Many Ways To Use Twitter In The Classroom
I would like to share how I use Twitter with my students, especially as a tool to communicate. I find it a lot easier to use for quick exchanges than our learning management platform. When searching online to see how other teachers use Twitter, I found this article; 60 Ways To Use Twitter In The Classroom. I have listed the ones I thought were useful at the end of this post.
Unmistakably, there are many ways Twitter can be useful for educators and students. I use Twitter as a way to log minor tasks students are supposed to do during our English class on Wednesdays. Since we have block scheduling at our school, the work is organized differently than in a regular 45-minute lesson. My students work at their own pace and together we can differentiate what they do, and how much they do. Today I organized a traditional written test, usually a 5-hour task. In a class of 30, five are likely to spend the 5 hours while three of four only need two hours. I’m very strict about how the students spend their time at school and discourage students leaving after 2 hours. I also know they persuade their friends to leave early even when they would like to devote more time to do the test. “Peer pressure.” Today I had five additional tasks for them, and when they completed the list, they could leave. After each task, they had to send me a Tweet explaining what they had done in no more than 140 characters! Other ways to use Twitter apart from letting me know they have completed a task, is asking questions about the lesson plan, and sharing their blog posts with me. Sometimes they want me to grade their blog-post, and I ask them to remind me with a Tweet.
I used to be very liberal with the use of computers and phones in class. This year I have had to reconsider. It is evident to me that many of my students are pretty hooked on social media and not always in a good way. Just as students stress each other by finishing tests early, they pressure each other to be online, to answer instantly, to always respond in other words to be socially active online all the time. Here are some issues I have met lately that need to be addressed when teaching 16/17-year-olds in a technologically rich environment:
- Is it okay to use someone’s computer to change their profile online?
- Is it okay to use someone’s picture online pretending it is you?
- Is it okay to use your phone in class when you clearly are off task?
- Is it okay to keep on nudging your friends when they are supposed to be working?
- How much work do you get done when you are constantly checking your phone?
- Are all nicknames fun when using online activities in class like Kahoot?
Every time you think you whole class gets it, you are reminded that this is an ongoing activity!
Here are some useful resources for using Twitter in class
- Ambient office hours: With Twitter, Howard Rheingold at Berkeley uses Twitter for group contact, which he calls “student-to-teacher-to-student ambient office hours.”
- Keep students in the loop: Using hashtags on Twitter, students who were not able to make it to class can follow along and stay on top of the conversation.
- Student engagement in large lectures: In large lecture classes where student participation can be intimidating and logistically problematic, Twitter can make it easy for students to engage and discuss during class time.
- Instant feedback: Twitter makes it easy to get instant approval and disapproval of discussions, issues, and more right in the classroom.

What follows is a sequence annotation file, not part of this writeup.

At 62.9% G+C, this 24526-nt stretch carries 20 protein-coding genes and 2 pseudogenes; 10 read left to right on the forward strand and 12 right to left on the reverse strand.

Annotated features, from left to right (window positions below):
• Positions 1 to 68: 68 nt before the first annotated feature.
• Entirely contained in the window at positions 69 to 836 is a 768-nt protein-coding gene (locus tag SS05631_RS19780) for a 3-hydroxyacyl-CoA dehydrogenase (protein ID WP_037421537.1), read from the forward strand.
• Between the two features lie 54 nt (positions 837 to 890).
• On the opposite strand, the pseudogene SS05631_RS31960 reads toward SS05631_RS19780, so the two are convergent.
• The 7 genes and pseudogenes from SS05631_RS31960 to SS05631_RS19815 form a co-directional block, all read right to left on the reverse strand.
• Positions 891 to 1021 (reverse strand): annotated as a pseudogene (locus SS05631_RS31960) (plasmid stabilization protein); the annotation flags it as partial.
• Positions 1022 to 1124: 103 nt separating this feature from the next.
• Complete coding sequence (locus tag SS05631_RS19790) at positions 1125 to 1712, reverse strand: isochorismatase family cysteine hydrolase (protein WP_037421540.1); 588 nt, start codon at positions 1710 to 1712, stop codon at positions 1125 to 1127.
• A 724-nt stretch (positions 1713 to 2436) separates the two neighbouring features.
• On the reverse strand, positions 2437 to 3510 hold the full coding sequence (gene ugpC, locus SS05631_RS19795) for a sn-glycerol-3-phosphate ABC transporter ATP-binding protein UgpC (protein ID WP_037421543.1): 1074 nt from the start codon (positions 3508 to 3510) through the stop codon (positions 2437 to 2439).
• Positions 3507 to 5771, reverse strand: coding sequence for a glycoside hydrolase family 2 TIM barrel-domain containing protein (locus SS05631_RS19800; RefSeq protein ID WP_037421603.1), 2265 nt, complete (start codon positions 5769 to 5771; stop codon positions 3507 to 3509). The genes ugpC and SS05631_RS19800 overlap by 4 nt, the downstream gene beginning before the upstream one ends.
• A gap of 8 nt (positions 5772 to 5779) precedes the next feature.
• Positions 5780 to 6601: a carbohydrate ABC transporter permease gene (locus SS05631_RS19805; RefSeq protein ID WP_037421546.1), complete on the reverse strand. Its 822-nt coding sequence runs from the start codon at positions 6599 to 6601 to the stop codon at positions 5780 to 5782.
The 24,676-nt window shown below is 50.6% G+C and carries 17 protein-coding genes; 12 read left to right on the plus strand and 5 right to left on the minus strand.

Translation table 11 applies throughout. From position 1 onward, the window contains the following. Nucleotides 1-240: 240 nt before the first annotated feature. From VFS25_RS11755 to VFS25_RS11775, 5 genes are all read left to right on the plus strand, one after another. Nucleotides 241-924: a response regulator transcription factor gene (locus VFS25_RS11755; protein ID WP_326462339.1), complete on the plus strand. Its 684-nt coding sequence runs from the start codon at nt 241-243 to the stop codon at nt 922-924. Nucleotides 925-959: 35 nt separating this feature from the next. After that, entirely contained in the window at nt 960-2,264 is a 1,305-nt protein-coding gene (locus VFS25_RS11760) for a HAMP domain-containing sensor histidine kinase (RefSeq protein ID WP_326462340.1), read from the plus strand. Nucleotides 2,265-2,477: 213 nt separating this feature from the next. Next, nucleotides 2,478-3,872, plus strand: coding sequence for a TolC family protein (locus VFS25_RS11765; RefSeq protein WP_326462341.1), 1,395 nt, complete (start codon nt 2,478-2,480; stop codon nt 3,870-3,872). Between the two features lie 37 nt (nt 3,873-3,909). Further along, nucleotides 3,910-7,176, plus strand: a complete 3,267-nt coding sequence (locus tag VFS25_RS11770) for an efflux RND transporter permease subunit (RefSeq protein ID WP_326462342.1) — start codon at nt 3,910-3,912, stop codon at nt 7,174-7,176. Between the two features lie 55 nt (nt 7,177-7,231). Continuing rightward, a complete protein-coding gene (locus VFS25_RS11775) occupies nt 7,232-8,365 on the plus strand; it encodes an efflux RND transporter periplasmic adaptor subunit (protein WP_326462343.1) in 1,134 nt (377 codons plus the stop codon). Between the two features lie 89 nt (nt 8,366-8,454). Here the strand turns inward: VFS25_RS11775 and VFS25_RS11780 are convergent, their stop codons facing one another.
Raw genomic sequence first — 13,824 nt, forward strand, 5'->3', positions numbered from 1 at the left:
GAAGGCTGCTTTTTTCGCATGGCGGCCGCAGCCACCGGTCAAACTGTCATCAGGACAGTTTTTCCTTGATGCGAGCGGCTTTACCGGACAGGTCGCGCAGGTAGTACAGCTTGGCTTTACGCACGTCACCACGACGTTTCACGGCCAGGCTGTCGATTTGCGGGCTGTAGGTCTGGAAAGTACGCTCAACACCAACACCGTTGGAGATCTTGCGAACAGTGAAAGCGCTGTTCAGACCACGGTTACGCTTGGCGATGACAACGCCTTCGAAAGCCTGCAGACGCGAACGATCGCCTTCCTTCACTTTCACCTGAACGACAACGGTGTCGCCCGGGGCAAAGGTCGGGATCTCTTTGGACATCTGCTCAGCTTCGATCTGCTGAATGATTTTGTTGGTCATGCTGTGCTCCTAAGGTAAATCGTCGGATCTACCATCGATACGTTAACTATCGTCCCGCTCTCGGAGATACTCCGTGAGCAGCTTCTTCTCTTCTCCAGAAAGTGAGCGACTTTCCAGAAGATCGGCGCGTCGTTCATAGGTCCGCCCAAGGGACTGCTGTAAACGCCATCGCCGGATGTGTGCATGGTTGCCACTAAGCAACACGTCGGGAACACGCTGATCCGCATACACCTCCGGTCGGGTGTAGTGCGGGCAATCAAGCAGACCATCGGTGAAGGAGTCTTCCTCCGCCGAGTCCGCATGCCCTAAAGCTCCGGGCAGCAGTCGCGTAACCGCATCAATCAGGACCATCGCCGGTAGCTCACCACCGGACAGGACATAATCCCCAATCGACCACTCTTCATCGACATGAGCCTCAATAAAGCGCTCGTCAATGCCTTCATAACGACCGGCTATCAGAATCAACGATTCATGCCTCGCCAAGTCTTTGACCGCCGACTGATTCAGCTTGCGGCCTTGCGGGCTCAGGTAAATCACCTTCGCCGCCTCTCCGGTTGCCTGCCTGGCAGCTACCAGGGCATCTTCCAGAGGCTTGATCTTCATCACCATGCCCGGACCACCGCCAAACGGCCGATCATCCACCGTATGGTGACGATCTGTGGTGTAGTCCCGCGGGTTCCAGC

- Digital faculty lounge: At Kent State University, college of education teacher William Kist uses Twitter as a “digital faculty lounge” for networking with other professors.
- Stay on top of the learning process: Ask students to tweet and reply about what they’re learning, difficulties they’ve faced, tips, resources, and more as an online logbook.
- Classroom notepad: Using a Twitter hashtag, it’s easy to organize inspiration, reading, ideas, and more for the classroom to share.
- Completed assignments: Students can let teachers know when they’ve finished their work by alerting them on Twitter.
- Twitter pop quiz: Send out quick quizzes on Twitter, and have them count for bonus points in the classroom.
- Classroom connections: Classrooms around the world can collaborate using Twitter as a communication tool.
- Collating classroom views: Students can share their opinions on issues or any open questions, and they can be organized using Twitter.
- Corraling comments in class: Monica Rankin at the University of Texas at Dallas uses weekly hashtags to organize comments, questions and feedback that students have used in class, while also projecting live tweets in class for discussion.
- Finding great resources: Teachers can ask for recommended books, teaching tools, and ideas for lessons, crowdsourcing resources for the classroom.
- Following historical figures: There are many Twitter accounts set up that share the lives and personalities of historical figures, and students can follow them for fun and learning.
- Source evaluation: Students can share resources and discuss whether it’s a good or bad source of information, encouraging comments.
- Foreign language news stream: Students in a foreign language class can build their reading skills and stay on top of the news with a foreign language news stream.
- Gather real-world data: The classroom can ask Twitter for data from their network, like temperatures, opinions, locations, and interesting facts.
- Following the government: Often, local and national political figures have Twitter feeds, and students in the classroom can track their progress.
- Ask for help or advice: Using Twitter, teachers can find out if anyone has advice about teaching issues, like when certificates expire or how to handle classroom management.
- Communicating with experts: Find authors, scientists, or historians on Twitter and get connected; a great resource for the classroom.